For what seems like an eternity, the Boston Bruins have been the perpetual “yes, but…” when assessing the Carolina Hurricanes’ playoff chances.
Yes, the Hurricanes have better scoring depth, but…the Bruins have the best line in hockey.
Yes, the Hurricanes’ defense is elite in places, but… top to bottom, the Bruins have just a little more.
Yes, the Hurricanes might be able to keep him close, but … as a last line of defense, Tuukka Rask will give the Bruins just enough to keep the Hurricanes at bay.
Well, Rask is gone now, and I can’t believe what I’m about to write, but it’s true: goalie in this series is a definite advantage for the Hurricanes. I’m going to stop for a moment while you get up off the ground.
Not really. The Hurricanes have absolutely owned the Bruins this year (to the point of outscoring them 16-1 with two shutouts in three games!) And a lot of that has to do with their goalie. And while Frederik Andersen was the record goaltender in every Hurricane win in this series during the regular season, what Antti Raanta did shouldn’t be overlooked and still tops whatever the Bruins’ revolving door offered this season.
Let’s dig a little deeper into the game in the net to see where the Canes’ advantages lie.
On those boards, blue is good, and there’s more blue on Freddie Andersen’s shot board than you’d see anywhere outside of the Democratic National Convention. What stands out so much about Andersen’s season is that the defense in front of him has been good, but far from extraordinary, yet he saved more than 30 goals above expectations.
His absence due to injury is significant, in that any team that is as dependent on Vezina-caliber goaltenders as the Hurricanes have been is undoubtedly a weaker team without Andersen, but Antti Raanta doesn’t. was not outdone himself:
Raanta’s struggles in the low-to-mid lunge stem largely from a vulnerability on the backhand. It’s the most glaring hole in his resume, and it’s the one Andersen masters much better. Wrapping backhands are a problem for Andersen, but he is so strong in every other phase of the game that it only takes him from otherworldly to well above average overall.
Incidentally, both goaltenders are above average at stopping deflections in the low slot, which is an area where the Bruins have always excelled. Raanta could actually be a bit better; Andersen is a bit vulnerable to deflections in the bottom of the right circle below the face-off spot.
Pyotr Kochetkov lacks the long history of both of his teammates, which makes him a little harder to peg, but he’s at least been as expected: six goals allowed out of 5.4 goals expected in his three wins to start his NHL career. The Hurricanes defense is notably tighter in front of him.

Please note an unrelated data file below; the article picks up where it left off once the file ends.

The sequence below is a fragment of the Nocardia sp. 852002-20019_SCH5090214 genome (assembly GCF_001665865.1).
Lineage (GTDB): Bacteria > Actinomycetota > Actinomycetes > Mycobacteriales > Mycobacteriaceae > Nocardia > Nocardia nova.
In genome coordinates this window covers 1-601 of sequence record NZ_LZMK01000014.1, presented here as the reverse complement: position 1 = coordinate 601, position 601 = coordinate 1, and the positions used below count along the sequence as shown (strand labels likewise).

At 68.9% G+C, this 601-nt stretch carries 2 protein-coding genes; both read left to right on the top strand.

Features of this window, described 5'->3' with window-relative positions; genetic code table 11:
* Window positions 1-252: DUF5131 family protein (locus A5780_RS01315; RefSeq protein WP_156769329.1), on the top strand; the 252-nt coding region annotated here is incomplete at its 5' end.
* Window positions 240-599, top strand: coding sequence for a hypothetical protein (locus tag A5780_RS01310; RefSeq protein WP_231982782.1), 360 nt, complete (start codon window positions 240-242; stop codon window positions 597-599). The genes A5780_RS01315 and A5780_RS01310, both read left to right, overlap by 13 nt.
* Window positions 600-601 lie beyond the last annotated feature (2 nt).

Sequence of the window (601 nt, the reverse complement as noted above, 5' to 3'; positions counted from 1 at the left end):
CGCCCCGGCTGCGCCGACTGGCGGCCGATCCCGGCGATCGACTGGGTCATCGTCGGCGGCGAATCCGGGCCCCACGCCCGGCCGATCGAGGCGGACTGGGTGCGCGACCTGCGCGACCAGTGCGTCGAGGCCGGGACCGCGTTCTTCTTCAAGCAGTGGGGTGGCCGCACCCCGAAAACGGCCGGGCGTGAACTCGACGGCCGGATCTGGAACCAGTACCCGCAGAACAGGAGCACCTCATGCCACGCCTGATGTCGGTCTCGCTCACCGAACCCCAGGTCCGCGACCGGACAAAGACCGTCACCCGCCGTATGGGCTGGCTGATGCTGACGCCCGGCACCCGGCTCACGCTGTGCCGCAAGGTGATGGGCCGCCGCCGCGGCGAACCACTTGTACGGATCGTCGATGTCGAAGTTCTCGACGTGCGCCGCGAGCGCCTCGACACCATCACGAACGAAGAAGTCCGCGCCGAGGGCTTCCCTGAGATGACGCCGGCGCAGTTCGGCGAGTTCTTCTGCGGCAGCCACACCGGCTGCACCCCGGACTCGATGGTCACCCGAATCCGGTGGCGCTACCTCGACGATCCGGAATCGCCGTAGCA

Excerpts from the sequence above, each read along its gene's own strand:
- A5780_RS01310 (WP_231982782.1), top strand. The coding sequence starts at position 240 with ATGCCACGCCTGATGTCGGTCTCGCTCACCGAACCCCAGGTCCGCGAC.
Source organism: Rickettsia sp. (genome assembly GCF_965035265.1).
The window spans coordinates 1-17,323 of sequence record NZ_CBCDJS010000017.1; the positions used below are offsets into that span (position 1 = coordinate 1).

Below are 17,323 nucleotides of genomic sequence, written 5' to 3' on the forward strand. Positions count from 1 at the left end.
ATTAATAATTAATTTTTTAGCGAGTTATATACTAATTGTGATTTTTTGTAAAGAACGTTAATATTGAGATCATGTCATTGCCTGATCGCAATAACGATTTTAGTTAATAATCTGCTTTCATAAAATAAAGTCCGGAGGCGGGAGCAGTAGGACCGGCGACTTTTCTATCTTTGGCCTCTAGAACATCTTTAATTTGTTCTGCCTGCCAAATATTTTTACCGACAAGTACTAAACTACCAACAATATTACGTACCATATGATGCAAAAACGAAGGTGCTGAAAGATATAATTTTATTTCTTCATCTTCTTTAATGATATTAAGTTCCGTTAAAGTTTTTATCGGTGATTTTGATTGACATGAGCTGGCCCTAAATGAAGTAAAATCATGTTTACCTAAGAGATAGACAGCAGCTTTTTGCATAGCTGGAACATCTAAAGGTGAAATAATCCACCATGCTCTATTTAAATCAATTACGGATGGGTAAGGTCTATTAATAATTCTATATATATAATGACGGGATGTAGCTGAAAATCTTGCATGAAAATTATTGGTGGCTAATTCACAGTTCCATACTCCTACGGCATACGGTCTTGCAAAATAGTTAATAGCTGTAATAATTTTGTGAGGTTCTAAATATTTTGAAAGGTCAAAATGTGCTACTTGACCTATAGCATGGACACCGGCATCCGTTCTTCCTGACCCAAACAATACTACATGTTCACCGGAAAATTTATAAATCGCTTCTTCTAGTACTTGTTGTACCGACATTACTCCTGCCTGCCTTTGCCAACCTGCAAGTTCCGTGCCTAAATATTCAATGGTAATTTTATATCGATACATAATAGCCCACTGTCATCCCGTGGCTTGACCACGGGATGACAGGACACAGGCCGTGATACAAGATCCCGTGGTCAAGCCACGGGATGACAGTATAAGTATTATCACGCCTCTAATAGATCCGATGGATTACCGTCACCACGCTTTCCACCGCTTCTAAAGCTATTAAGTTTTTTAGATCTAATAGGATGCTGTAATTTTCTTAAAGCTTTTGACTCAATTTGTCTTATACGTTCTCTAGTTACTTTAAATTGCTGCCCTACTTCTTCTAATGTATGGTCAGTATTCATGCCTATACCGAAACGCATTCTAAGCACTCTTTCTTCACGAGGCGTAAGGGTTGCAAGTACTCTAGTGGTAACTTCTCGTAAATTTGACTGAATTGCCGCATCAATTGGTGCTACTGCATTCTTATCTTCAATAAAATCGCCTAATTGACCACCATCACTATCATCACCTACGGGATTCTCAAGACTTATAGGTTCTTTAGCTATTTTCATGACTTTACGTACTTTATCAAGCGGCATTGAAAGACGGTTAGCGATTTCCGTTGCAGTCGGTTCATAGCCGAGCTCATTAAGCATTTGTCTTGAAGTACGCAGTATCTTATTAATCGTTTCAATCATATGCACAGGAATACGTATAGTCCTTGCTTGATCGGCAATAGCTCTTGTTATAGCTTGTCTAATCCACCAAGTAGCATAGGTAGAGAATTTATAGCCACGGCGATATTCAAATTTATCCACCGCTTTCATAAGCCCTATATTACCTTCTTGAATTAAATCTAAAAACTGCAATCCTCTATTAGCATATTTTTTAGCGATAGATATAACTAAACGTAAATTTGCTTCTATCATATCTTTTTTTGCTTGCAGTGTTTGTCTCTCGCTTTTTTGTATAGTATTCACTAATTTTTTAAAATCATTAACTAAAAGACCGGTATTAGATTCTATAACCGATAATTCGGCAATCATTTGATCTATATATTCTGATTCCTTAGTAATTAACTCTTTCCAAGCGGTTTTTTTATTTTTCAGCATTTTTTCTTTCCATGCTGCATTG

The bottom line is that the Hurricanes could definitely use Andersen to come back sooner rather than later, but they’re in good hands with Raanta. I imagine Kochetkov will only see duty as an icebreaker option, at least to begin with.
With Tuukka Rask retired to start the season, the Bruins had a decision to make between Jeremy Swayman and Linus Ullmark. The Hurricanes have faced each of them once, winning both, and also faced Rask in his failed comeback attempt in January. So they beat every goalkeeper exactly once this year.
Swayman and Ullmark were truly a pack: each played 41 games, with broadly similar numbers, .914/2.41 for Swayman, .917/2.45 for Ullmark. Bruce Cassidy has been back and forth all year between the two, with the longest streak of consecutive starts belonging to Swayman, who made it five in a row in mid-March.
Ullmark has slightly better shot charts than Swayman:
Swayman is better at spikes and deflections, but terrible at wrist shots from the lunge. If the Hurricanes can get free in the slot with him in front of the net, they should do everything they can to turn the Bruins’ goal into a shooting range.
Here’s the thing, though: the Bruins goaltender in a vacuum, even with Rask, hasn’t been truly elitist in years. In terms of expected goals, they let in pretty much what they should have had for the past five years or so. The problem, as has always been the case with a team led by a perennial Selke Trophy winner, is breaking through to give those goaltenders enough chances to make a difference. Boston has been one of the best teams in the league at limiting quality shots, and this year was no different. I mean, this should be illegal:
The difference this year is that the Hurricanes goaltender is significantly better than the Bruins. This means that instead of giving the Bruins the advantage due to their superior defensive play with a comparable goalie, the Hurricanes can instead flip the script and rely on their goaltenders to prevent goals that would have otherwise sunk them in the course. years past.
If I follow the Hurricanes, I plan to face Ullmark most of the time. Swayman’s weaknesses (especially in the slot and home zone to the blue line) play directly into the Hurricanes’ hands, as they are notoriously opposed to the clean frontcourt that is Swayman’s strength. Ullmark is more solid against the Hurricanes forces, but probably the best-case scenario for the Bruins is that he plays Raanta for a draw, like in years past. If this is the worst case scenario for the Hurricanes, rather than the default wait as it was before, it’s a big win for Carolina.
Now… will the Hurricanes be able to set up those shots without being harassed by the Bruins’ stingy defence? That’s another subject, and that’s the one we’ll be discussing tomorrow. Either way, it’s been a long time since we’ve been able to call the Hurricanes goaltender a force in a series and a definite advantage over even one of the league’s top teams.